The delivery of the annual address is made his duty by the General Convention. It is imposed upon him as Bishop of the Diocese, and in obedience to the Canon of the General Convention; and in the discharge of the duty thus imposed [2/3] he is manifestly responsible to those under whose direction he acts, and not to the Diocesan Convention, which Constitutionally has no power to require the address from the Bishop, and none to prevent his making it.

Again, with the doctrines contained in the address of the Bishop, the Diocesan Convention can have nothing to do, unless in the form pointed out by the Canons of the Church. The Diocesan Convention may present the Bishop to the House of Bishops for any crime, for heresy, &c. In no other way can the Diocesan Convention interfere with the Bishop in the discharge of his duties.

Having seen what are the duties of the Bishop in relation to the address which he is bound annually to make to the Convention of the Diocese, let us examine for a moment what he did say in that address in the passage complained of by these one hundred brethren.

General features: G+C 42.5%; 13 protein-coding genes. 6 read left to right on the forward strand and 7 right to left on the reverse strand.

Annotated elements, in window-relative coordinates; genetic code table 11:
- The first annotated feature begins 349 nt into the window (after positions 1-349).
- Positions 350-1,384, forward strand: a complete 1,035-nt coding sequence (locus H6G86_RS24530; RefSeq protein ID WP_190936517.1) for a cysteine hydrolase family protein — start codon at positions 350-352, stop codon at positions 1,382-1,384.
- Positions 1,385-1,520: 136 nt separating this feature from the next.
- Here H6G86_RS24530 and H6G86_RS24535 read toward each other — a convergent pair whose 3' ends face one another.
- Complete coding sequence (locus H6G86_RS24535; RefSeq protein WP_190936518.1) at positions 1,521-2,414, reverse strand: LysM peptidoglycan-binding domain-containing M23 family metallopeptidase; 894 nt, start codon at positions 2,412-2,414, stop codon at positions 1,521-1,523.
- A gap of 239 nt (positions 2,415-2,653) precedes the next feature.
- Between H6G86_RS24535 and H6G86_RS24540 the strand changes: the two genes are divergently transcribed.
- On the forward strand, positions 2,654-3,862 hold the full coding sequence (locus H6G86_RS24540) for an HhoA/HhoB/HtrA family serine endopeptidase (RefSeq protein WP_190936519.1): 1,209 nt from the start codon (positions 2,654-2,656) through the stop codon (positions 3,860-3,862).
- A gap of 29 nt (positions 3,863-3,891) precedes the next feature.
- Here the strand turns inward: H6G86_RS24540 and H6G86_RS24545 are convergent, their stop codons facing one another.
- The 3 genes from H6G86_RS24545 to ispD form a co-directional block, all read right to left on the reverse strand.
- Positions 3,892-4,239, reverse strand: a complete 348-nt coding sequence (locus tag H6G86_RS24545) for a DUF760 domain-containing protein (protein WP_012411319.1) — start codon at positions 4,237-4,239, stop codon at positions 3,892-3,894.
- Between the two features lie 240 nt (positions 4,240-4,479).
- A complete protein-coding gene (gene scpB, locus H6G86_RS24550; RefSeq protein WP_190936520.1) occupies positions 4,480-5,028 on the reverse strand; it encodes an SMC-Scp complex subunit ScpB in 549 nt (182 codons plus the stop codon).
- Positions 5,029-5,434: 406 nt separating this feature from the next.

In the part of the address to which we have alluded, the Bishop says "when I speak of the general harmony of principles, views and feelings among the clergy of the Diocese, as matter of joy and gratitude, you will not misunderstand the reference which I have in my mind touching the character of those principles, views and feelings. Their excellence and holiness consist in their conformity with the improved spiritual character of the Churchmanship of the day, the evangelical unction which it mingles with Catholic observances, and the discreet and orderly devotion into which it moulds spiritual affections and sensibilities. Much of the alarm and uneasiness which now disturb honest and good minds, results from a want of a just appreciation of the evangelical system. But this again is giving way under an unwonted degree and direction of religious inquiries happily excited by an opposition which desires and seeks quite a contrary result. The alarm and uneasiness reach not those who have an enlightened appreciation and just esteem of the sound Catholic principles, which have ever characterized this diocese, which found in my immediate predecessor, [3/4] an illustrious and efficient champion, and which our diocesan periodical press has ever maintained and defended. The Churchman's Magazine, the Christian Journal, the Gospel Messenger and the Churchman, have for more than thirty years kept steadily before us the system of evangelical doctrine and duty, which, however its depreciation may be sought by the artifice of a name designed to injure it, presents the comfortable gospel of Christ in such wise as it was revealed for man's guidance, consolation and salvation."